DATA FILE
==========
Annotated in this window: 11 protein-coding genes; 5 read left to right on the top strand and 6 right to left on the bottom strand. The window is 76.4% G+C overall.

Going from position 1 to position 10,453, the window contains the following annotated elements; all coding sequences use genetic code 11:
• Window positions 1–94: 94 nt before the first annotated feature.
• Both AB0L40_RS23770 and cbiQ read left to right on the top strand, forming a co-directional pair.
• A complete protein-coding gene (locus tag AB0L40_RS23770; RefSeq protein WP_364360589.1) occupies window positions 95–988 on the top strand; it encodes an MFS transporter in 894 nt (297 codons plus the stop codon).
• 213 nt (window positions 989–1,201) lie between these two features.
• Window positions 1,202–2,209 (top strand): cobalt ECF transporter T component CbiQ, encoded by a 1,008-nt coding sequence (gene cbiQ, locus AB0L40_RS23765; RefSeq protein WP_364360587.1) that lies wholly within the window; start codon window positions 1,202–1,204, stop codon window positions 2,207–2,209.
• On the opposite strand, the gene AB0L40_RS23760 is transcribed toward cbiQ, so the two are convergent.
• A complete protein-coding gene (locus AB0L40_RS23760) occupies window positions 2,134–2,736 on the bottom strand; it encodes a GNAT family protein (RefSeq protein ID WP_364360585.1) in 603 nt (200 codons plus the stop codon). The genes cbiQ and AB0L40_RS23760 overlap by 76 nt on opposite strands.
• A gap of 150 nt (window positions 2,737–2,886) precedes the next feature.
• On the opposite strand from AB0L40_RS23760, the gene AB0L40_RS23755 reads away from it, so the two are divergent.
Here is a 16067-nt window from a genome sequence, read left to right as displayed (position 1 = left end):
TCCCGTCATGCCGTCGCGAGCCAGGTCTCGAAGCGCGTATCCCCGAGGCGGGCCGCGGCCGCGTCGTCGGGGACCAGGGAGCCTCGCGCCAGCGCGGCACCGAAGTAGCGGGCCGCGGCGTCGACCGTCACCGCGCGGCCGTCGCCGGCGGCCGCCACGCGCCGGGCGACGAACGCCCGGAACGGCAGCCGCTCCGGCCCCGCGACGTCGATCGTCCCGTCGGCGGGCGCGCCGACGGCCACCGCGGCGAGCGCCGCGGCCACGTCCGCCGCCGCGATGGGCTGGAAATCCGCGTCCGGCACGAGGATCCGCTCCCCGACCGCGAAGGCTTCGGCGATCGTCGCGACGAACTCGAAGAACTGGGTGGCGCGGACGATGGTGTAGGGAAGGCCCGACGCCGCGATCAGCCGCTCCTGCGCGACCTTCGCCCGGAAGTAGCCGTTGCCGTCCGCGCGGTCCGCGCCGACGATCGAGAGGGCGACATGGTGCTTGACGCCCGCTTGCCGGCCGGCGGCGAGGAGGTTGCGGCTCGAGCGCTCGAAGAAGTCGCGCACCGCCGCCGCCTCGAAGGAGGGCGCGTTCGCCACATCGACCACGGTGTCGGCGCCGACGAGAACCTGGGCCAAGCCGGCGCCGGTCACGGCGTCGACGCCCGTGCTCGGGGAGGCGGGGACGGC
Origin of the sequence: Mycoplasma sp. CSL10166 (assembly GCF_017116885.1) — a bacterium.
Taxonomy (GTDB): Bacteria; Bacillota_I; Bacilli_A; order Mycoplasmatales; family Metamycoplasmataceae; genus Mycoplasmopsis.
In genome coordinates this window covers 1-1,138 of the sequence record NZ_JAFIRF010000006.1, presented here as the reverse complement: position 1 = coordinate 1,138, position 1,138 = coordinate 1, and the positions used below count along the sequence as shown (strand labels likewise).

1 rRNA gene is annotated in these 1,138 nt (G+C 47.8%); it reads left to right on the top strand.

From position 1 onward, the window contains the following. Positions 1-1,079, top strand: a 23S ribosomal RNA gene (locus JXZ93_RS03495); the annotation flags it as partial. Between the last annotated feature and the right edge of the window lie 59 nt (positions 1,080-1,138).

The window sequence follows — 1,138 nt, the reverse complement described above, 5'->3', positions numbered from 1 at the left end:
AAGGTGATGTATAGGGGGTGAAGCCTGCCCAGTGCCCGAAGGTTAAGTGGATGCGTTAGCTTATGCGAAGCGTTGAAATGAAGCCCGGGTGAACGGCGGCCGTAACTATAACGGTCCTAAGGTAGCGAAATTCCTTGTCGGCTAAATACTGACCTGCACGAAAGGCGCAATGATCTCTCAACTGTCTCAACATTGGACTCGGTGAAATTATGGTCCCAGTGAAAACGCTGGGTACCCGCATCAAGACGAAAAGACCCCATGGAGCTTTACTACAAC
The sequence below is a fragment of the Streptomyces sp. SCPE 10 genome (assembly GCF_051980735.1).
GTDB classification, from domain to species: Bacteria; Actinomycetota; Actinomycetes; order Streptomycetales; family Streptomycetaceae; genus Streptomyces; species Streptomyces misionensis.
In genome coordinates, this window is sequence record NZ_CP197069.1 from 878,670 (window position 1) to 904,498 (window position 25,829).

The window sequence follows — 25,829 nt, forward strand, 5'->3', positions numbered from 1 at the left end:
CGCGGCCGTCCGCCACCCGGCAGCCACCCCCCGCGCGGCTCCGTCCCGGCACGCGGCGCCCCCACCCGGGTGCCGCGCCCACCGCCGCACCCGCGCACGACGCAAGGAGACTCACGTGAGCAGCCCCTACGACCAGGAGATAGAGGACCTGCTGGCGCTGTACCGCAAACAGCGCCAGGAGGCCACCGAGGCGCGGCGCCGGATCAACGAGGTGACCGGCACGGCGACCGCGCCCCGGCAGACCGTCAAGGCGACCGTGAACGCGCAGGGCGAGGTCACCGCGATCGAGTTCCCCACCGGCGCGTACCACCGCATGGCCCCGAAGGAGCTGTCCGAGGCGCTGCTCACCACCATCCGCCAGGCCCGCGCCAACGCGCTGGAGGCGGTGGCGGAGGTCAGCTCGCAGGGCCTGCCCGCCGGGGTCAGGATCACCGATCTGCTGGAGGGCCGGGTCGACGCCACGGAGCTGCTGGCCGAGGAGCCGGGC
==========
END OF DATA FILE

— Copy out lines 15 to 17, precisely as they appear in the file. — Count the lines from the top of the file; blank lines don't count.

Taxonomy (GTDB): Bacteria; Bacillota_I; Bacilli_A; order Mycoplasmatales; family Metamycoplasmataceae; genus Mycoplasmopsis.
In genome coordinates this window covers 1-1,138 of the sequence record NZ_JAFIRF010000006.1, presented here as the reverse complement: position 1 = coordinate 1,138, position 1,138 = coordinate 1, and the positions used below count along the sequence as shown (strand labels likewise).

1 rRNA gene is annotated in these 1,138 nt (G+C 47.8%); it reads left to right on the top strand.